It is true that "a subsidiary conspiracy to conceal may not be implied from circumstantial evidence showing merely that the conspiracy was kept a secret and that the conspirators took care to cover up their crime in order to escape detection and punishment. . . . [E]very conspiracy will inevitably be followed by actions taken to cover the conspirators' traces. Sanctioning the Government's theory [of subsidiary conspiracy] would for all practical purposes wipe out the statute of limitations in conspiracy cases, as well as extend indefinitely the time within which hearsay declarations will bind co-conspirators." Grunewald v. United States, 353 U.S. 391, 402, 1 L. Ed. 2d 931, 77 S. Ct. 963 (1957). But that is not to say that the statements of conspirators whose job is to prevent detection of the conspiracy are inadmissible. One of the reasons for punishing conspiracy separately from the substantive offense that the conspirators have agreed to commit is that a conspiracy makes detection harder by enabling members to be assigned different duties, including preventing detection. The member of a gang of bank robbers who is posted as a lookout outside the bank is a member of a conspiracy to rob banks. "Repainting a stolen car would be in furtherance of a conspiracy to steal." Id. at 405. Here as in United States v. Xheka, 704 F.2d 974, 986 (7th Cir. 1983), "the acts of concealment further[ed] the object of the conspiracy--obtaining money--and result[ed] in lengthening is duration." Vishny's note was written in 1982, when LeFevour was still receiving bribes from the hustlers' club. The jury could infer from the taped conversation between McCauslin and LeFevour about Vishny, and from Jimmy's testimony about his conversation with the judge about Vishny, that Judge LeFevour had conspired with Vishny to keep McCauslin quiet in order to be able, without interference from the FBI agents who were investigating McCauslin, to continue taking bribes; and thus that the note had prolonged the conspiracy. And there was no need to charge a conspiracy in order to allow the introduction of a co-conspirator's statement, provided the conspiracy was proved, United States v. Gil, 604 F.2d 546, 549 (7th Cir. 1979); 4 Weinstein's Evidence, supra, para. 801(d)(2)(E), at pp. 801-229 to 801-230, which it was.
4. Despite testimony from Jimmy LeFevour, McCauslin, and McLain that Judge LeFevour had dismissed parking charged on many occasions, the government was able to put into evidence fewer than 50 of the traffic court computer printouts which showed the dismissals with the name of the dismissing judge. Concerned that the jury might expect documentary evidence to back up these witnesses' testimony--an exception encouraged by defense counsel's asking McCauslin on cross-examination whether LeFevour "never failed to put his initials so that those documents could be traced back to him?" and receiving an affirmative answer--the government asked the judge for, and was granted, permission to prove that shortly after the FBI's investigation of the traffic court had become public, a lawyer for the City of Chicago had removed the printouts in question, and that he had never returned them. The district judge told the jury that the only purpose of the evidence was to account for the missing documentation, not to blame Judge LeFevour for its disappearance. Given the misleading impression created by the cross-examination of McCauslin, the evidence was proper.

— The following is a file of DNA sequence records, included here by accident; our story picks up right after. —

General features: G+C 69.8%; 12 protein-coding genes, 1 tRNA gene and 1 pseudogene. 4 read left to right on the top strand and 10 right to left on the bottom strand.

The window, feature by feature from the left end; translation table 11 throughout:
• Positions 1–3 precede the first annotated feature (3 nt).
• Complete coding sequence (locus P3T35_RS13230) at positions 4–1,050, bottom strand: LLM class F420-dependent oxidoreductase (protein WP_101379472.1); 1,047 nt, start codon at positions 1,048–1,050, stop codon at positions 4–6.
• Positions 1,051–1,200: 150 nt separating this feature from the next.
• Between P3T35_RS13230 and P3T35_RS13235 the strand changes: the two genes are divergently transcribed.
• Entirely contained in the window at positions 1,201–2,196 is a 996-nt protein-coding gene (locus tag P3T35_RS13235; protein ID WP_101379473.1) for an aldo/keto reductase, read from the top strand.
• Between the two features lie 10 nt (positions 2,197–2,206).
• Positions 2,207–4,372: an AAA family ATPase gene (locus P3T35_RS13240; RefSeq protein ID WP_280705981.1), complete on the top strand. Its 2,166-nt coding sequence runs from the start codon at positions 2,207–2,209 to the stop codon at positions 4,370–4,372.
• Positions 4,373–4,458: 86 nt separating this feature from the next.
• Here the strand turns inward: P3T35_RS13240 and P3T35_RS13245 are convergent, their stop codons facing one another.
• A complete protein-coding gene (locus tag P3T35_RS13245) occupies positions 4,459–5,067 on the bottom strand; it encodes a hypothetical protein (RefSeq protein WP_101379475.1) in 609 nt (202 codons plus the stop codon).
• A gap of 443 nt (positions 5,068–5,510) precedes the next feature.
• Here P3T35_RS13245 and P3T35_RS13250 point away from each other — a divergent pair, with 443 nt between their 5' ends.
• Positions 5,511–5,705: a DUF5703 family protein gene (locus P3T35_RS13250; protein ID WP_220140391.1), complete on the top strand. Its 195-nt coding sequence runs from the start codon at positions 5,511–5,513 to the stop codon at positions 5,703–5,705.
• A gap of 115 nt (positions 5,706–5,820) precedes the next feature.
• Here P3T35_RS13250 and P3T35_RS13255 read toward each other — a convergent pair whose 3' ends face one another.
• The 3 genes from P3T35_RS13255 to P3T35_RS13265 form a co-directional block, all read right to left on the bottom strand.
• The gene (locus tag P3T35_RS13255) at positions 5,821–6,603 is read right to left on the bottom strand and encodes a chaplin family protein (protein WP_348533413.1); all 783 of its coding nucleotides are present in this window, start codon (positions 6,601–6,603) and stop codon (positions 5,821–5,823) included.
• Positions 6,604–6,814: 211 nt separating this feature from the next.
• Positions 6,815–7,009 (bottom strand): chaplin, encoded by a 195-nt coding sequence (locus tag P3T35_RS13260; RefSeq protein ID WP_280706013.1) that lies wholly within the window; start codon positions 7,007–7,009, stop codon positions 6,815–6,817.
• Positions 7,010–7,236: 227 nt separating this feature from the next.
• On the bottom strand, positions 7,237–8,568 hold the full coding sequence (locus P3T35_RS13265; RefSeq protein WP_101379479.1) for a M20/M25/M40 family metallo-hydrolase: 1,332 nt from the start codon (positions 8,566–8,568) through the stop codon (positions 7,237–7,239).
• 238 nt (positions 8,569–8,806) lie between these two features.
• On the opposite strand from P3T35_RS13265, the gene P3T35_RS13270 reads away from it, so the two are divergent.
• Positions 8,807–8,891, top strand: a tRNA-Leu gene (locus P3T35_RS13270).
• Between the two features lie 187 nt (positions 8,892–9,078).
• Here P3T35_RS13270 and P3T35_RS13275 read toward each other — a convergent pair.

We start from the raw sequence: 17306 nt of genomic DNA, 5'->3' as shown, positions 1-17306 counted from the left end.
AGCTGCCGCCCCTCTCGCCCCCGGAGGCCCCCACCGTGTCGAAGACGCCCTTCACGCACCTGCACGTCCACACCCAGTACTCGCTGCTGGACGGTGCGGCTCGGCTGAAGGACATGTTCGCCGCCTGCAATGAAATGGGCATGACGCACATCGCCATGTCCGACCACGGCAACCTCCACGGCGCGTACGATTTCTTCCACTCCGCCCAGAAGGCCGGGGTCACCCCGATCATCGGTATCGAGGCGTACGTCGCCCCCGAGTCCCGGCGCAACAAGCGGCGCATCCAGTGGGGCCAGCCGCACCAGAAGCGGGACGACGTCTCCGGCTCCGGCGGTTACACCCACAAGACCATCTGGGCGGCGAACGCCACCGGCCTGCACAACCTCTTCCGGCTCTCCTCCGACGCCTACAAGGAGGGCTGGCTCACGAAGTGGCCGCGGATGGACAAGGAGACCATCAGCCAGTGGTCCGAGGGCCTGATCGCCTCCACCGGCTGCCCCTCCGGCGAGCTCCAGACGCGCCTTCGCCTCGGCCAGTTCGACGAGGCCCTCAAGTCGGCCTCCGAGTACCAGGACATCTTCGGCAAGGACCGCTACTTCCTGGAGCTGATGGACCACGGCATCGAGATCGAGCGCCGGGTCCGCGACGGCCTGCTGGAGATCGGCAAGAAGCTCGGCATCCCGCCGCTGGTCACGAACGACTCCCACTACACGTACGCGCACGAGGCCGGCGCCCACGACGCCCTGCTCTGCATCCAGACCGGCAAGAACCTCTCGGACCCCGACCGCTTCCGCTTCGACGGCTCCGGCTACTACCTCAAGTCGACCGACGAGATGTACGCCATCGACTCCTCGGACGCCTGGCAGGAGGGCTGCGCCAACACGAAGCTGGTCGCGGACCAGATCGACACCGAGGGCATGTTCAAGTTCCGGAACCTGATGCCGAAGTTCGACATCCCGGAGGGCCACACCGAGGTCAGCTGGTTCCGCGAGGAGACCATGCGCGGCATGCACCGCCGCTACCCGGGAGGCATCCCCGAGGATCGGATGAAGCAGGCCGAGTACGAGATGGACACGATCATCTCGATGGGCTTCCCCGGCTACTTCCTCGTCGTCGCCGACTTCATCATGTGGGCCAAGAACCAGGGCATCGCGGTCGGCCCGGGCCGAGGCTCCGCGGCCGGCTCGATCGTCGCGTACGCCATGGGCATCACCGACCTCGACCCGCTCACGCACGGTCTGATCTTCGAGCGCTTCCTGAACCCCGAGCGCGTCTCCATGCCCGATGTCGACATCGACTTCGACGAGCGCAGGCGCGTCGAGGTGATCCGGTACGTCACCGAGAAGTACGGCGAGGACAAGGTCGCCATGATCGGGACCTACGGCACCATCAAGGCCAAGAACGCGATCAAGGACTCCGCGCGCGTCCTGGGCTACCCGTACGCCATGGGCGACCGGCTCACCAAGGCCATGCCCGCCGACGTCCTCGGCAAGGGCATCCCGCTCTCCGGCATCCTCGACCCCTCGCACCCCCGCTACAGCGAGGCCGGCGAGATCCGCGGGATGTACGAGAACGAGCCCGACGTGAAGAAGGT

5. Several witnesses who testified for the government did so under agreements whereby the government promised either to recommend lighter sentences or not to use their testimony against them, provided they testified fully and truthfully. Early in the examination of each such witness the prosecutor asked him whether he was testifying under a plea agreement or grant of immunity and what that signified. The defense argues that this was an effort to bolster the credibility of witnesses whose credibility had not yet been put in issue, by implying that they would testify truthfully out of fear that otherwise their bargain with the government would be revoked.
To bolster a witness's credibility in advance is improper. See Fed. R. Evid. 608(a)(2). It not only has the potential for extending the length of trials enormously, but asks the jury to take the witness's testimony on faith; it may therefore reduce the care with which jurors listen for inconsistencies and other signs of falsehood or inaccuracy. But asking a witness whether he is testifying by agreement is not likely to bolster his credibility. If anything it is likely to have the opposite effect, by imputing a motive for the witness's testifying as the prosecution wants him to testify, regardless of the truth; few jurors would believe that the government would retaliate against a witness because he had lied for the government. If the government does not ask the witness whether he is testifying by agreement, the defense is very likely to do so on cross-examination.